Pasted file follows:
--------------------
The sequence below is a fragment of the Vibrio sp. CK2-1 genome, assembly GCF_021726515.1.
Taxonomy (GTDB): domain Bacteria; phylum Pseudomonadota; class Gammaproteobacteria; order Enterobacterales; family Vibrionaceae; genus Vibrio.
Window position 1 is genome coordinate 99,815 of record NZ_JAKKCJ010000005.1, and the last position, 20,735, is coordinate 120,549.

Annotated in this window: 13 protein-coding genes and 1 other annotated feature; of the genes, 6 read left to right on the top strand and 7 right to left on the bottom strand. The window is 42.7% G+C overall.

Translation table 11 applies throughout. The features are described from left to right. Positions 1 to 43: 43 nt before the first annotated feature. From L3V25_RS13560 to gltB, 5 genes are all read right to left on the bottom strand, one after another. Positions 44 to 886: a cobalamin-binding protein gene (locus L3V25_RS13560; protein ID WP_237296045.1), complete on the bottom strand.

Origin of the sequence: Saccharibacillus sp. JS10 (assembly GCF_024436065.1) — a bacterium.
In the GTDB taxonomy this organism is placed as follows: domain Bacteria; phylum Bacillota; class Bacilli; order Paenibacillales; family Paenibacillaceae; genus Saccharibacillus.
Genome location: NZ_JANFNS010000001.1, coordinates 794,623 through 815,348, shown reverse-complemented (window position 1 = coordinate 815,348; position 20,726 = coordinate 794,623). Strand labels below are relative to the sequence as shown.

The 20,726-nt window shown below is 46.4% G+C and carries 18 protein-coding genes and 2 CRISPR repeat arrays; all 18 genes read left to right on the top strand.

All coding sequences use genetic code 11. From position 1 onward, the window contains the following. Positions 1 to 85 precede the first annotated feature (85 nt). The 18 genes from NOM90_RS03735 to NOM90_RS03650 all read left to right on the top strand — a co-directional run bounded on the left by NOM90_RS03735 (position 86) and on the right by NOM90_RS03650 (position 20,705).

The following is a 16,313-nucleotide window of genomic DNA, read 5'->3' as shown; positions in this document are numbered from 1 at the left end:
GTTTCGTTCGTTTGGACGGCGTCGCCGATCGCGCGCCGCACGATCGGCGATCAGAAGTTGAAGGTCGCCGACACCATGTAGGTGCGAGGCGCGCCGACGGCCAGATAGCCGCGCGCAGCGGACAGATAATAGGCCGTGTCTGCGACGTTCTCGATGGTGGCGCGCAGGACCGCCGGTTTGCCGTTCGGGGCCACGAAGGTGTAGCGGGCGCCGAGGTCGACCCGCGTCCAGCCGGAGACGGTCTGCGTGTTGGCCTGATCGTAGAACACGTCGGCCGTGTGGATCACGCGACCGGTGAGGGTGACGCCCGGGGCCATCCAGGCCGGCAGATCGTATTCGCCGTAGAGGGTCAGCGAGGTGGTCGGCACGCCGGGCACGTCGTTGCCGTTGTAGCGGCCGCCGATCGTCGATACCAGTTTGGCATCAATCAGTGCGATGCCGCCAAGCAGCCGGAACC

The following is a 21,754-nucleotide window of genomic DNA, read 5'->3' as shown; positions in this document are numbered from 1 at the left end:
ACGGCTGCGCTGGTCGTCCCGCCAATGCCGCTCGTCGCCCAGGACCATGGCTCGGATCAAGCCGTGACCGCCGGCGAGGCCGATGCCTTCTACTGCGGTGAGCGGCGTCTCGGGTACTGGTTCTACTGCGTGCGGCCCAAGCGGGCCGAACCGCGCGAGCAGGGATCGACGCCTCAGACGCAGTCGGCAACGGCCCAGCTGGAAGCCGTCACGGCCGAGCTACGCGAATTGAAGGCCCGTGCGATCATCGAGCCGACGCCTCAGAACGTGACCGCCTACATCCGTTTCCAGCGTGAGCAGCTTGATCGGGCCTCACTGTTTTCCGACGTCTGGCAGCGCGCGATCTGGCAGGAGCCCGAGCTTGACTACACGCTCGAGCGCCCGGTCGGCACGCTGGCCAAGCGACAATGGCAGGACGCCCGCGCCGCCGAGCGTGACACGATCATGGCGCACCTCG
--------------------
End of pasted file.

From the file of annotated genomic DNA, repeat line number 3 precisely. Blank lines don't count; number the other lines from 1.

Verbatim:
Window position 1 is genome coordinate 99,815 of record NZ_JAKKCJ010000005.1, and the last position, 20,735, is coordinate 120,549.